2:15pm: Mariners general manager Jerry Dipoto confirmed in an appearance on 710 ESPN this morning that Kelenic will open the second half back with the big league club (link via 710’s Brandon Gustafson).
“We sent him back, he had a plan to work on,” said Dipoto. “Some of it was how to approach the game and some of it was more skills development-based, and he did everything we asked him to do. … We think it’s the right time to give it another shot. He’s just too talented to allow him to not gain this exposure and these at-bats at the big league level.”
Presumably, the Mariners will make a formal announcement and corresponding roster move tomorrow.
After much controversy earlier this year about service time manipulation and the resignation of Mariners President Kevin Mather, the star prospect was initially promoted in May. However, he struggled in his first 23 games to a line of .096/.185/.193, producing a measly wRC+ of 11. This slump caused the Mariners to option the rookie back to Triple-A Tacoma in June. But since that time, Kelenic has fared much better against Triple-A pitching, with a line of .306/.386/.622, for a wRC+ of 135. One very encouraging sign is Kelenic’s strikeout rate. After striking out in 28.3% of his plate appearances at the big league level, he has cut that essentially in half, to 14.3% since his demotion.
If Kelenic can carry that offensive production to the big league level, it would be a tremendous help to a Mariners team that finds itself in playoff contention, seven games behind the Astros in the AL West and 3.5 behind Oakland for the second wild card spot. The club has a record of 48-43, despite a run differential of -50, which is largely due to only scoring 4.08 runs per game, a rate which ranks 26th out of the 30 MLB clubs.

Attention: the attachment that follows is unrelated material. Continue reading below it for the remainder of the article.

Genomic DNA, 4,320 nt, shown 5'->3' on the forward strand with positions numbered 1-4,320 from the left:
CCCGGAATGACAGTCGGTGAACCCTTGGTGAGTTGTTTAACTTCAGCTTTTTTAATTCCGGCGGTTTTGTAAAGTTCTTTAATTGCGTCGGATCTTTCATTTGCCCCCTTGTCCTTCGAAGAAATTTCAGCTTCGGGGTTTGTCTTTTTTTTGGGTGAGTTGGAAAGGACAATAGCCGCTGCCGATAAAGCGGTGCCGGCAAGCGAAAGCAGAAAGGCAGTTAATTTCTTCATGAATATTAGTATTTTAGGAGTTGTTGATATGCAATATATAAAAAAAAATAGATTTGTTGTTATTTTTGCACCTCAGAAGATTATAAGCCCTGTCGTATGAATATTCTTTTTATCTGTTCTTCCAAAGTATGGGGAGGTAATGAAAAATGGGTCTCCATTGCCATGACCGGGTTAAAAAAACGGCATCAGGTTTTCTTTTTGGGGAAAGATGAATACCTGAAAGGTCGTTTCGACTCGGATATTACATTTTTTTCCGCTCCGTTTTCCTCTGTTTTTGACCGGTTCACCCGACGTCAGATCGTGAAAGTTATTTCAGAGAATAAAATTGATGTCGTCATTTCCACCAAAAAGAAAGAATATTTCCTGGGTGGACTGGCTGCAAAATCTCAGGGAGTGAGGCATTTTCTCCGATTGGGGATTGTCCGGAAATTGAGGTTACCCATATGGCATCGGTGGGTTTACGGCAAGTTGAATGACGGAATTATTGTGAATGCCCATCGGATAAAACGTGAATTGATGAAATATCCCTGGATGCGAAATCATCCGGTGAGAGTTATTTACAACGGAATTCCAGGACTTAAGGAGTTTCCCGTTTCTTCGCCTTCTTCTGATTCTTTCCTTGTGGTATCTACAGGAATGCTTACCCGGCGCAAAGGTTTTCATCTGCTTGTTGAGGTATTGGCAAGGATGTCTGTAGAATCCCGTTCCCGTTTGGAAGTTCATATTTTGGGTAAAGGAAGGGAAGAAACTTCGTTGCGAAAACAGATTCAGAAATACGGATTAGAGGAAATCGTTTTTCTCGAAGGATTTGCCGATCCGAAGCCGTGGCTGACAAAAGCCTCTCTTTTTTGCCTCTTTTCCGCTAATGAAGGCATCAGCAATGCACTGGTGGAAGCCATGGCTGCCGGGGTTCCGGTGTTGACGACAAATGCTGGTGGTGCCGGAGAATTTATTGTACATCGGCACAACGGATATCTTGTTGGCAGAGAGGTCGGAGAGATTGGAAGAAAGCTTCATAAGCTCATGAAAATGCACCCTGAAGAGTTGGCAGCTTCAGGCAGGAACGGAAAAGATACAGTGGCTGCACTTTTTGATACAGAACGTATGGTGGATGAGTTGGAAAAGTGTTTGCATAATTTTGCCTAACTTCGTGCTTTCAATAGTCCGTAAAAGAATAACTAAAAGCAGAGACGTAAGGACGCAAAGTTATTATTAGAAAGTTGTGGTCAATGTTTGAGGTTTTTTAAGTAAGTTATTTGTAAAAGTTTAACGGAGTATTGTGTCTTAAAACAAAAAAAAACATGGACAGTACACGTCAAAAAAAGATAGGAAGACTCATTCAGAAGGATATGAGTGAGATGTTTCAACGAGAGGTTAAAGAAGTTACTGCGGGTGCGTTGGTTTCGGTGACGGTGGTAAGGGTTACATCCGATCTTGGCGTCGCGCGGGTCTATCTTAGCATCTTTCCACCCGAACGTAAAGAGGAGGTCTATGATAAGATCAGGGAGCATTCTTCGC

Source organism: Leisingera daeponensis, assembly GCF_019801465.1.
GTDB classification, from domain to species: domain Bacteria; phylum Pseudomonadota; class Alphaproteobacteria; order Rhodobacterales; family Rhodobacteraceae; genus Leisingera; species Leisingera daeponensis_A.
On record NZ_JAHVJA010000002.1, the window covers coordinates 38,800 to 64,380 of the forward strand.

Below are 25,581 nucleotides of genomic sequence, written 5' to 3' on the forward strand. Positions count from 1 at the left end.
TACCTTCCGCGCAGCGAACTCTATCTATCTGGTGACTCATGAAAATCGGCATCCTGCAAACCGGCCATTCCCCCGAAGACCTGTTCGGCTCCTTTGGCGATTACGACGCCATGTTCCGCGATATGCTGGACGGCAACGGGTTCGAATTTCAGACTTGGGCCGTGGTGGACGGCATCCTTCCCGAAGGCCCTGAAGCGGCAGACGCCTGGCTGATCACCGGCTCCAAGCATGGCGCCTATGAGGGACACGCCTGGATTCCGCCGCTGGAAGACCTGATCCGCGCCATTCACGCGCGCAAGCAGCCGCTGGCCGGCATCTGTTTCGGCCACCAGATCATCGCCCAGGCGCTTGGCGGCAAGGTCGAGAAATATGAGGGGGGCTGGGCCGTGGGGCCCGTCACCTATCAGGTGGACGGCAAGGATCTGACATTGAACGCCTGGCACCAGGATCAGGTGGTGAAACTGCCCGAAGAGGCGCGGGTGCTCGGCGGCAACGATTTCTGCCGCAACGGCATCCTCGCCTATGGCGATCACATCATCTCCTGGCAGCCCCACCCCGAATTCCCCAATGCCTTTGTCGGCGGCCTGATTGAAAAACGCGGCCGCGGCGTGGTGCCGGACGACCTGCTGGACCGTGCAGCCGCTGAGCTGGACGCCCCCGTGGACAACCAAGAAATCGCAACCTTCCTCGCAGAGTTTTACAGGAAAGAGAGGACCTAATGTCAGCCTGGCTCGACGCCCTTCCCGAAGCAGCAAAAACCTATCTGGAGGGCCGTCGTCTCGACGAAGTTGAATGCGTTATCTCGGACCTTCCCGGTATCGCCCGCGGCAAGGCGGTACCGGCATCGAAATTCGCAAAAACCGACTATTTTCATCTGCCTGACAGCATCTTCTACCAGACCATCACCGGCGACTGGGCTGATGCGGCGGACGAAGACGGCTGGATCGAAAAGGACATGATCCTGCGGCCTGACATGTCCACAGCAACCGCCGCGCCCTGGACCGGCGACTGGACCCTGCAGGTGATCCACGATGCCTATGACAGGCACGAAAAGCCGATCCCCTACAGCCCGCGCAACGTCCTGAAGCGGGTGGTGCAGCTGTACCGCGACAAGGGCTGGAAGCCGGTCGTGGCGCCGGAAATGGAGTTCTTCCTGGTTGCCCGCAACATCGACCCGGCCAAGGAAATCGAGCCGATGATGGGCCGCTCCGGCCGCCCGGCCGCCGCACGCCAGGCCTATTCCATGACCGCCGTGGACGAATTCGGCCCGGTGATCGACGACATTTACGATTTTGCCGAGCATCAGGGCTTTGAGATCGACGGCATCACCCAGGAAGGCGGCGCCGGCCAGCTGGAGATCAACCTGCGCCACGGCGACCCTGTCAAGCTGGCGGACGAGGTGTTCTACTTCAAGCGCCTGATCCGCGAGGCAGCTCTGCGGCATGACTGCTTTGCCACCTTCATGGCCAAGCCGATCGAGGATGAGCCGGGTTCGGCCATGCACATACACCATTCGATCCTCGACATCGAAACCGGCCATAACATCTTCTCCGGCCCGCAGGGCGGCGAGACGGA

Kelenic’s initial delay in getting promoted had already prevented him from reaching free agency until after the 2027 season. But this second stint almost certainly prevents him from acquiring Super Two status and reaching arbitration after the 2023 season, which will suppress his earning power during his arbitration years.
With Mitch Haniger and Jake Fraley playing well, Kelenic could potentially take at-bats away from Shed Long Jr., who has limped to a subpar .188/.233/.400 line and wRC+ of 73 so far this year. If Kelenic can hit enough to stay in the mix, Seattle could be facing an outfield logjam in the future. Kyle Lewis tore his meniscus in June but was was playing well before then. And there is also the fast-approaching star prospect Julio Rodriguez, who was recently promoted to Double-A. Haniger is only controlled through 2022 and has often been mentioned as a potential trade chip for the Mariners, as they have been rebuilding in recent years. But that could change if the team continues playing well and maintains contender status.